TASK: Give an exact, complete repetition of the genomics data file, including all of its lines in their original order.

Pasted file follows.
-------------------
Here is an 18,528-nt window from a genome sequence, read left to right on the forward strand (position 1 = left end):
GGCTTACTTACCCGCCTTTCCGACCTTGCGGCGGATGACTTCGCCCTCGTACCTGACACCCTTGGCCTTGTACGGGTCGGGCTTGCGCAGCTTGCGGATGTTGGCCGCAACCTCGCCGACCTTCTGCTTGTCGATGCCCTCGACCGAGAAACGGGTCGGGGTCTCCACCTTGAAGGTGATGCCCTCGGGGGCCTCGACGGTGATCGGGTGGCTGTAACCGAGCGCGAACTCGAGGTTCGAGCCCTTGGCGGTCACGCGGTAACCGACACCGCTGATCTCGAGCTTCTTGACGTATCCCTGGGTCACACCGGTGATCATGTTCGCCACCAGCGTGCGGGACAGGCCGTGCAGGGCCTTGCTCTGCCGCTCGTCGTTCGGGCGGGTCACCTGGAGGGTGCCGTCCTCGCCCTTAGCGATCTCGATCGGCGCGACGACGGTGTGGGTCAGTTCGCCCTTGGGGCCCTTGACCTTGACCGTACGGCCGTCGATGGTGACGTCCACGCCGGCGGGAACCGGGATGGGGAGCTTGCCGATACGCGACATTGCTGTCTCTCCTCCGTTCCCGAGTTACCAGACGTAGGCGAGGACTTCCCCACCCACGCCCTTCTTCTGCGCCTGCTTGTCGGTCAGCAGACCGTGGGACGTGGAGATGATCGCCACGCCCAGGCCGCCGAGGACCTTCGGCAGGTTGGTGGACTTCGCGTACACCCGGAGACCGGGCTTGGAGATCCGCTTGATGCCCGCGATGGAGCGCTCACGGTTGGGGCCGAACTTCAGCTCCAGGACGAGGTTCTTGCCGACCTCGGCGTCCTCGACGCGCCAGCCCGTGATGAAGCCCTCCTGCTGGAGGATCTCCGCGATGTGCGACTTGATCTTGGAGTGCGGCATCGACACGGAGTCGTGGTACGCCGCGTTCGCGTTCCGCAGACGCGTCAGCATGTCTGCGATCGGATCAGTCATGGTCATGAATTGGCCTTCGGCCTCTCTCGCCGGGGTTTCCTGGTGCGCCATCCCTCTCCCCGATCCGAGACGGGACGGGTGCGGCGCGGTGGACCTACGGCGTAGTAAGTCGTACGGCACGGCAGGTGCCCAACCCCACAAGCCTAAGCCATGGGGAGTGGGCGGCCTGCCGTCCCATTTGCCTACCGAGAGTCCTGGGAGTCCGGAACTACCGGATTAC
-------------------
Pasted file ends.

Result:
Here is an 18,528-nt window from a genome sequence, read left to right on the forward strand (position 1 = left end):
GGCTTACTTACCCGCCTTTCCGACCTTGCGGCGGATGACTTCGCCCTCGTACCTGACACCCTTGGCCTTGTACGGGTCGGGCTTGCGCAGCTTGCGGATGTTGGCCGCAACCTCGCCGACCTTCTGCTTGTCGATGCCCTCGACCGAGAAACGGGTCGGGGTCTCCACCTTGAAGGTGATGCCCTCGGGGGCCTCGACGGTGATCGGGTGGCTGTAACCGAGCGCGAACTCGAGGTTCGAGCCCTTGGCGGTCACGCGGTAACCGACACCGCTGATCTCGAGCTTCTTGACGTATCCCTGGGTCACACCGGTGATCATGTTCGCCACCAGCGTGCGGGACAGGCCGTGCAGGGCCTTGCTCTGCCGCTCGTCGTTCGGGCGGGTCACCTGGAGGGTGCCGTCCTCGCCCTTAGCGATCTCGATCGGCGCGACGACGGTGTGGGTCAGTTCGCCCTTGGGGCCCTTGACCTTGACCGTACGGCCGTCGATGGTGACGTCCACGCCGGCGGGAACCGGGATGGGGAGCTTGCCGATACGCGACATTGCTGTCTCTCCTCCGTTCCCGAGTTACCAGACGTAGGCGAGGACTTCCCCACCCACGCCCTTCTTCTGCGCCTGCTTGTCGGTCAGCAGACCGTGGGACGTGGAGATGATCGCCACGCCCAGGCCGCCGAGGACCTTCGGCAGGTTGGTGGACTTCGCGTACACCCGGAGACCGGGCTTGGAGATCCGCTTGATGCCCGCGATGGAGCGCTCACGGTTGGGGCCGAACTTCAGCTCCAGGACGAGGTTCTTGCCGACCTCGGCGTCCTCGACGCGCCAGCCCGTGATGAAGCCCTCCTGCTGGAGGATCTCCGCGATGTGCGACTTGATCTTGGAGTGCGGCATCGACACGGAGTCGTGGTACGCCGCGTTCGCGTTCCGCAGACGCGTCAGCATGTCTGCGATCGGATCAGTCATGGTCATGAATTGGCCTTCGGCCTCTCTCGCCGGGGTTTCCTGGTGCGCCATCCCTCTCCCCGATCCGAGACGGGACGGGTGCGGCGCGGTGGACCTACGGCGTAGTAAGTCGTACGGCACGGCAGGTGCCCAACCCCACAAGCCTAAGCCATGGGGAGTGGGCGGCCTGCCGTCCCATTTGCCTACCGAGAGTCCTGGGAGTCCGGAACTACCGGATTAC